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What Do We Know About the World Cup, Anyway?

July 18, 1998

Grahame Jones [July 14] is wrong. He's not too old to cover soccer, he's just too jaded.

I for one am tired of reading about his disappointments with Major League Soccer and U.S. Soccer. Most of his articles leave me depressed.

This is a young league and a young sport in this country and we need to approach the game with marvel and enthusiasm and most of all patience. Criticism is constructive, but relentless negativism is not. I think it's time for Mr. Jones to step aside to make room for Mike Penner, who is genuinely excited about what American soccer can be.

MEL DAMSKI, Santa Monica


In his July 13 article, it would seem that Mike Penner's main concern rests more with the financial status of Nike than with the well-being of a young sports superstar. Mr. Penner's ignorance of the game, not to mention the arrogance in which he tries to diminish Ronaldo's inherent talent, is embarrassing for a country that barely acknowledges the existence of the World Cup or supports its own players.



Poor Nike.

Mike Penner pities the shoe manufacturer for the millions it has invested in this year's big loser at the World Cup.

Never mind that Nike teams such as Brazil and Holland were given every conceivable break throughout the tournament, while non-Nike powers were dropping like flies because of questionable officiating.

Never mind that the semifinal between Brazil and Holland was somehow spared of a red card, when the two games preceding it and the two games following it were scourged by red cards.

Never mind that red cards wiped out the chances of three former world champions and non-Nike teams England, Argentina and Germany, making it that much easier for Brazil to repeat.

Never mind all that, because the real tragedy of this World Cup is that the Ronaldo McDonald of soccer didn't live up to the hype of all the Nike commercials featuring him.

Poor, poor Nike.

The truth is, Nike was taught a lesson at the World Cup. The World Cup isn't some Mickey Mouse league like the NBA. It's the real world.

Penner has also learned a lesson. Four years of exposure to the game of soccer means you're an amateur in this league. Your place is among soccer moms and local sportswriters who whine about the penalty shootout.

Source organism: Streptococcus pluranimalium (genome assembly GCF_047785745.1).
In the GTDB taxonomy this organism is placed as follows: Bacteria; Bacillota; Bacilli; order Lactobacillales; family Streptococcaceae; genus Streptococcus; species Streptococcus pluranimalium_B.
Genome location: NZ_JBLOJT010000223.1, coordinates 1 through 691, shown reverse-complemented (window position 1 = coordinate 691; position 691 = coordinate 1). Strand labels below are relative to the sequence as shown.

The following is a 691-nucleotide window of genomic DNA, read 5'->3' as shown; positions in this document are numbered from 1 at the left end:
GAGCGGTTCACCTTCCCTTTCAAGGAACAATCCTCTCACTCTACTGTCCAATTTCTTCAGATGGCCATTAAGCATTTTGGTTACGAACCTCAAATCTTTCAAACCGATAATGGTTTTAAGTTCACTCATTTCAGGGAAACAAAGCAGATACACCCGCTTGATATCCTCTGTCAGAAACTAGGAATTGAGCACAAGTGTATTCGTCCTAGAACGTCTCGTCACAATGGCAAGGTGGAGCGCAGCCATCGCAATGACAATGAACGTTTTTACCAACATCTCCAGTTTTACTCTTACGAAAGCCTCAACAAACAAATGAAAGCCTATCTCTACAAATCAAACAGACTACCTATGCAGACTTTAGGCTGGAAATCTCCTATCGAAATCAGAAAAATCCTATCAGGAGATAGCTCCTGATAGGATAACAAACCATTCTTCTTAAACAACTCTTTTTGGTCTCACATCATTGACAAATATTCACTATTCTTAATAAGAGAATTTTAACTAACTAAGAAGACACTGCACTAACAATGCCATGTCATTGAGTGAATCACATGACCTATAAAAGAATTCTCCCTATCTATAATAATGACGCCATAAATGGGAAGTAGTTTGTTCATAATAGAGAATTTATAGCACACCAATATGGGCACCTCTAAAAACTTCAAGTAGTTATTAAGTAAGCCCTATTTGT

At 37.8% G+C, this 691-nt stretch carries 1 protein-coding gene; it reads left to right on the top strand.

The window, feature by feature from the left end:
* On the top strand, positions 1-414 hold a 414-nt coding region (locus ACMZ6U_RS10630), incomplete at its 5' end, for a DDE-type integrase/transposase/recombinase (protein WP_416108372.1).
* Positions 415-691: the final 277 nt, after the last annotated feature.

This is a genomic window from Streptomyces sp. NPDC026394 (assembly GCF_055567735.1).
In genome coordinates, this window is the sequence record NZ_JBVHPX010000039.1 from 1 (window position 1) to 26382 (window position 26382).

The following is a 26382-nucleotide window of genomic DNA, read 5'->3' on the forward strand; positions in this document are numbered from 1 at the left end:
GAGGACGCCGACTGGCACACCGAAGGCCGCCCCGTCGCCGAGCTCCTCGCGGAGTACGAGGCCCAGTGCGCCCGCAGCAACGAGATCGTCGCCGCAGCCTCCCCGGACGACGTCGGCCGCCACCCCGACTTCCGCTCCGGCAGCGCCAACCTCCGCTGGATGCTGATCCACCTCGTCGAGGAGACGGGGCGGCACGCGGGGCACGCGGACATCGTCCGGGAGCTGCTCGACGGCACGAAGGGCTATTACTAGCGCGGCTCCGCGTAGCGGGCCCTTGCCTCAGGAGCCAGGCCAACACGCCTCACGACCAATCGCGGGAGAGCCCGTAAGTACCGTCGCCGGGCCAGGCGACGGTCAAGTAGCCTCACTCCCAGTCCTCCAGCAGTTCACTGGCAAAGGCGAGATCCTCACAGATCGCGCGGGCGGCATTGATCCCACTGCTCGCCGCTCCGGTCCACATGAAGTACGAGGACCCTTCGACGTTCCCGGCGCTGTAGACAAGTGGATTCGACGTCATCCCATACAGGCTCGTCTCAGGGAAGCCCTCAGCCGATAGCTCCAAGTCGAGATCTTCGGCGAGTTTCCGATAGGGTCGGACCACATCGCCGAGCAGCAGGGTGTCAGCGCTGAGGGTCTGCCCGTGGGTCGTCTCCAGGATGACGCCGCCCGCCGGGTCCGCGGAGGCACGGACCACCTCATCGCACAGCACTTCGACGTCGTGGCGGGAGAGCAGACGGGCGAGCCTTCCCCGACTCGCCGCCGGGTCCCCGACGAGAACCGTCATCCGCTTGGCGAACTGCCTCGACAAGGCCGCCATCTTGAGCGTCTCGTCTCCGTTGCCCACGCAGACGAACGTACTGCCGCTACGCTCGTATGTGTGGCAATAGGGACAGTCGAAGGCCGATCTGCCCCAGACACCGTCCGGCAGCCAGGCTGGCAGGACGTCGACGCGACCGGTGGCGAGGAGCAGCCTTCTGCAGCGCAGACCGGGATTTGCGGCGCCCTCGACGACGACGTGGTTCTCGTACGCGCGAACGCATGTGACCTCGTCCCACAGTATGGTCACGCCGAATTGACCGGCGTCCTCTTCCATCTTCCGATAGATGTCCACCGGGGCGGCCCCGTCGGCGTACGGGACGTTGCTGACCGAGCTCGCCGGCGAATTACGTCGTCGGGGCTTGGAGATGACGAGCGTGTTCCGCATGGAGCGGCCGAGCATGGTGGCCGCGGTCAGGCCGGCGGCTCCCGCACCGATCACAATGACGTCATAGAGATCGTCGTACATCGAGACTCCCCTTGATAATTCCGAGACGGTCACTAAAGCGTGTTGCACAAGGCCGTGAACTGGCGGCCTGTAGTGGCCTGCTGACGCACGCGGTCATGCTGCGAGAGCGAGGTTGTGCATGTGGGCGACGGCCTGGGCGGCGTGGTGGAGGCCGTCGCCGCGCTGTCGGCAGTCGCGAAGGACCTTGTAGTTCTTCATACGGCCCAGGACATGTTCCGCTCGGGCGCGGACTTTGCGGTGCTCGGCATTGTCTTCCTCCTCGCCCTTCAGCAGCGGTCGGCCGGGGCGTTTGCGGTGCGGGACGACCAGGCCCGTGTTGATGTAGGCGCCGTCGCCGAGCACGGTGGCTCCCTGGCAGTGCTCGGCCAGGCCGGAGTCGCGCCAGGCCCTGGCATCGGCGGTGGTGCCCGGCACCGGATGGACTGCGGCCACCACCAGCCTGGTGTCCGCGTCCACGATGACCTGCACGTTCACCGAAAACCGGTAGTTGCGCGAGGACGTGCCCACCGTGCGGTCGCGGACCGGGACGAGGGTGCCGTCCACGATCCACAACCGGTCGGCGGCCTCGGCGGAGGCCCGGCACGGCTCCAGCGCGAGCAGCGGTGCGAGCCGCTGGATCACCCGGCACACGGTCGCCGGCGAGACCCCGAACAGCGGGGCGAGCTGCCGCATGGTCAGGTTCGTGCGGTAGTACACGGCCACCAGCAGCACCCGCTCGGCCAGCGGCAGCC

I have enjoyed The Times' coverage of the World Cup.

I have enjoyed Helene Elliott's addition to the soccer-writing staff.

I have long supported Mike Penner as a replacement for the arrogant and presumably overpriced Grahame L. Jones, and with Penner's prediction for world champion having lost, 3-0, I was looking forward to reading while he ate what he wrote.

Instead, he spent his column inches taking potshots at Ronaldo. What a disappointing insult to the game, to fans and to The Times' coverage of the Cup.

It's news that Ronaldo's fitness was so vaguely described. It's boring and pathetic journalism that Penner resorts to blaming Ronaldo for it and blaming Brazil's loss on him as a result.

I know Penner plays in his Sunday journalists' league and all that, but he is still as unfamiliar with the game as he thinks Ronaldo is unused to pressure. Ronaldo's best scoring opportunity was hardly a "gimme" and wasn't shot "lamely." If Ronaldo was "jogging halfheartedly" and "shuffling idly," that would be news worth telling Thuram, Desailly, Lizarazu and Leboeuf, all of whom made one hell of a strong defensive line. I guess Rivaldo and Bebeto and Edmundo and Sampaio and Denilson were just nervous too.



Every few years, The Times runs a column exposing soccer's flaws and how the game will never take off in the United States. J.A. Adande is the latest to step up and spread this gospel [July 11]. Soccer is not perfect, but despite of all this, it remains the most popular sport on the planet. If soccer is destined never to achieve mass adulation by the U.S. media and sporting public, so be it! Those of us who love and follow the game do not need support from media who don't know the first thing about the beautiful game. I'd suggest J.A. stick with sports he knows a little bit more about.

SETH SHORE, Los Angeles


A yellow card to Mr. Adande for a boring, completely unoriginal attempt at provoking soccer fans with an argument that we have heard as many times as Cantor has screamed "GOOOOOOL!" Furthermore, a red card and a two-game suspension for your reckless avoidance of facts and logic to support your opinion.

You don't like soccer? There are about as many American sports journalists who don't like soccer as there are British hooligans who have served jail time.

Americans not taking to soccer? Two or three World Cups ago, how many column inches of coverage was there in the L.A. Times? How many more inches are there this time? Do you really think your editors are dumb enough to increase coverage for a sport nobody is interested in?

PETER RATH, Los Angeles


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